What I do recall, though, is that Clinton left office in 2000 with a budget surplus. Here again, Churchill's sentiment proves prophetic. And contrary to what I'm reading by some media pundits, I don't believe that our current situation is beyond repair. Given the extent of the progress of our economy, I'm not opposed to a slight increase in tax revenue. At the same time, there's plenty of value in a more "efficient" government (I won't say "smaller") that is willing to spend less.

But this is not just about politics. There are real-life implications here. The "shutdown," as it sounds, is actually shutting down real-world progress. There is scientific research that has lost financing. How many years of work will we be set back if NASA closes for a week? Also, what are we to do without the work of the Food and Drug Administration? Let's, then, remove the nutritional labels from the things we eat. Can we trust the calorie count will be accurate?

Speaking of nutritional value, we can't ignore that the government doesn't have the capital to finance agencies like the National Institutes of Health, which conducts extensive health research. And we can't ignore what this shutdown might mean for many health care service providers if the government is no longer able to subsidize payments for things like research grants -- the type used to improve (among other things) more efficient testing and better medical equipment. If doctors are unable to improve their efficiency, it will mean that, we, as patients, will have to pay more because we are seen more frequently.

It sounds crazy to say, but I believe this shutdown is exactly what the government wanted. (I'm not going to say "needed.") To that end, given how corporations have yet to loosen up their purse strings to spend on things like infrastructure investments, I believe they've been preparing for this.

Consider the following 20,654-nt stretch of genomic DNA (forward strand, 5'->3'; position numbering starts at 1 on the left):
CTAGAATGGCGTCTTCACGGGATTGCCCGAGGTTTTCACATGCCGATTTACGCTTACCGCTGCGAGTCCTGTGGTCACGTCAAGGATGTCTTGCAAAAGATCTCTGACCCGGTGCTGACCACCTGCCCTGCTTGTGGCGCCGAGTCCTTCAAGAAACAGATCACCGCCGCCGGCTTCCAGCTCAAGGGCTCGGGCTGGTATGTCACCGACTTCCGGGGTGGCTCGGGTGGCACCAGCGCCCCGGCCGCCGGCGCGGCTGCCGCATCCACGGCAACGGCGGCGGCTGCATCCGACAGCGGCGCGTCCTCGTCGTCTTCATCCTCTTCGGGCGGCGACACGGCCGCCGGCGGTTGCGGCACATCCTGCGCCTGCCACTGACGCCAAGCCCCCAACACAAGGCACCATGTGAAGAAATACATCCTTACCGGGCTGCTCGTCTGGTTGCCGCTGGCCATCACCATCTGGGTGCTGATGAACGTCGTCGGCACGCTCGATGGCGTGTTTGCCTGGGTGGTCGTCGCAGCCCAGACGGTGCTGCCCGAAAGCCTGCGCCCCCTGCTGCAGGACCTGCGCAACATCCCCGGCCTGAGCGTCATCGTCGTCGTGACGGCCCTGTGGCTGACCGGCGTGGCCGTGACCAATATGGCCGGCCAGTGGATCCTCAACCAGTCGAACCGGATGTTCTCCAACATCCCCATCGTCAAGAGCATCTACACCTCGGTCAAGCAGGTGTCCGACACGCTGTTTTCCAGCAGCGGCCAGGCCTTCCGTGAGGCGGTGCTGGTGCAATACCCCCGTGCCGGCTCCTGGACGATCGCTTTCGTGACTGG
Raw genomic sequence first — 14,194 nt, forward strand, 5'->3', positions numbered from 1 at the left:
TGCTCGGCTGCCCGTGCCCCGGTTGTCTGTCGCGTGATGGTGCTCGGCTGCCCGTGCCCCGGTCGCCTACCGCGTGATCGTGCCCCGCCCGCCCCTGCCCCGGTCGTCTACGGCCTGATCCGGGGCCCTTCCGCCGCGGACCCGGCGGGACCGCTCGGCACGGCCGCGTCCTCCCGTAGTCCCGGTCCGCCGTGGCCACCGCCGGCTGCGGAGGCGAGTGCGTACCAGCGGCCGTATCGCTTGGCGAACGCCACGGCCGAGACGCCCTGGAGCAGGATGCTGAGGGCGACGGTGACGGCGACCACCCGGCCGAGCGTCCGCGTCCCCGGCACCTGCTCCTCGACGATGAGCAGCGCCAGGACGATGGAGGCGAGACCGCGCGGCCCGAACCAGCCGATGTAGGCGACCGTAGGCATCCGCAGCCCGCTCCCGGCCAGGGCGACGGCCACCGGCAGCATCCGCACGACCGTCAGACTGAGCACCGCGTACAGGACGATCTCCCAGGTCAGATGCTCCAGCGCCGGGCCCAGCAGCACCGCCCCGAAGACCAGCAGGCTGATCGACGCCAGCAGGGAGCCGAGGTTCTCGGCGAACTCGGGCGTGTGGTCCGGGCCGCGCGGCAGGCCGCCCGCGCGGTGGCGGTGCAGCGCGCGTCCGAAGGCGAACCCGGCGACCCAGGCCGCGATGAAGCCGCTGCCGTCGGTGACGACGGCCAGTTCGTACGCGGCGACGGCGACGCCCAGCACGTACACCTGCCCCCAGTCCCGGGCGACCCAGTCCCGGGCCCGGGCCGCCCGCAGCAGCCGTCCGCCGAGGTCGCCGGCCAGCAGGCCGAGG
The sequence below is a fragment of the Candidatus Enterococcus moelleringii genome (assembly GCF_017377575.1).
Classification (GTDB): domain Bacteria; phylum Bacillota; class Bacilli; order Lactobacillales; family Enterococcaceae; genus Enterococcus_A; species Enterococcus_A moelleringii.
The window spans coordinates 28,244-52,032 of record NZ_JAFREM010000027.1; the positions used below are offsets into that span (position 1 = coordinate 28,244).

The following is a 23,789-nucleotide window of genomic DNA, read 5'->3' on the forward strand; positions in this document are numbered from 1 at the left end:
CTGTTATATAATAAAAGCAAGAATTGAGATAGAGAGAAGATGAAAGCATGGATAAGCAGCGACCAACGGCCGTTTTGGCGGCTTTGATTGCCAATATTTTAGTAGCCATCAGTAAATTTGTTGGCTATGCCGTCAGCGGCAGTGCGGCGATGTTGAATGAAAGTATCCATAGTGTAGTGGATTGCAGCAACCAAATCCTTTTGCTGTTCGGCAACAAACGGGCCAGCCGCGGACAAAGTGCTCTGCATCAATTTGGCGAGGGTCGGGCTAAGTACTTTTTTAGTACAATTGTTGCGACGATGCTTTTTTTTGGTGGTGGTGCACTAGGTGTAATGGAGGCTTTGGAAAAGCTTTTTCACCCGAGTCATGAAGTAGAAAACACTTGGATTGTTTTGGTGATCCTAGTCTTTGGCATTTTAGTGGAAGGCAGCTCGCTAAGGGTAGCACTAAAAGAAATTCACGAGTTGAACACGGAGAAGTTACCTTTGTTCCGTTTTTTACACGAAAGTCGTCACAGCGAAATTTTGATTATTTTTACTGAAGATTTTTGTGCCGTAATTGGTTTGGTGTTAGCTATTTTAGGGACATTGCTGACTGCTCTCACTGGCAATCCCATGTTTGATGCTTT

The good news, though, is that earnings haven't been that bad, and by virtue of corporate fiscal awareness, things actually look brighter if/when this shutdown is lifted. In the meantime, the game in Washington will likely continue until that last card is played. Unfortunately, by holding Americans hostage, members of Congress don't realize that they've already lost. I wonder what Churchill would have done instead?

At the time of publication, the author held no positions in any of the stocks mentioned.

This article was written by an independent contributor, separate from TheStreet's regular news coverage.
Richard Saintvilus is a co-founder of where he serves as CEO and editor-in-chief. After 20 years in the IT industry, including 5 years as a high school computer teacher, Saintvilus decided his second act would be as a stock analyst - bringing logic from an investor's point of view. His goal is to remove the complicated aspect of investing and present it to readers in a way that makes sense.

His background in engineering has provided him with strong analytical skills. That, along with 15 years of trading and investing, has given him the tools needed to assess equities and appraise value. Richard is a Warren Buffett disciple who bases investment decisions on the quality of a company's management, growth aspects, return on equity, and price-to-earnings ratio.

His work has been featured on CNBC, Yahoo! Finance, MSN Money, Forbes, Motley Fool and numerous other outlets.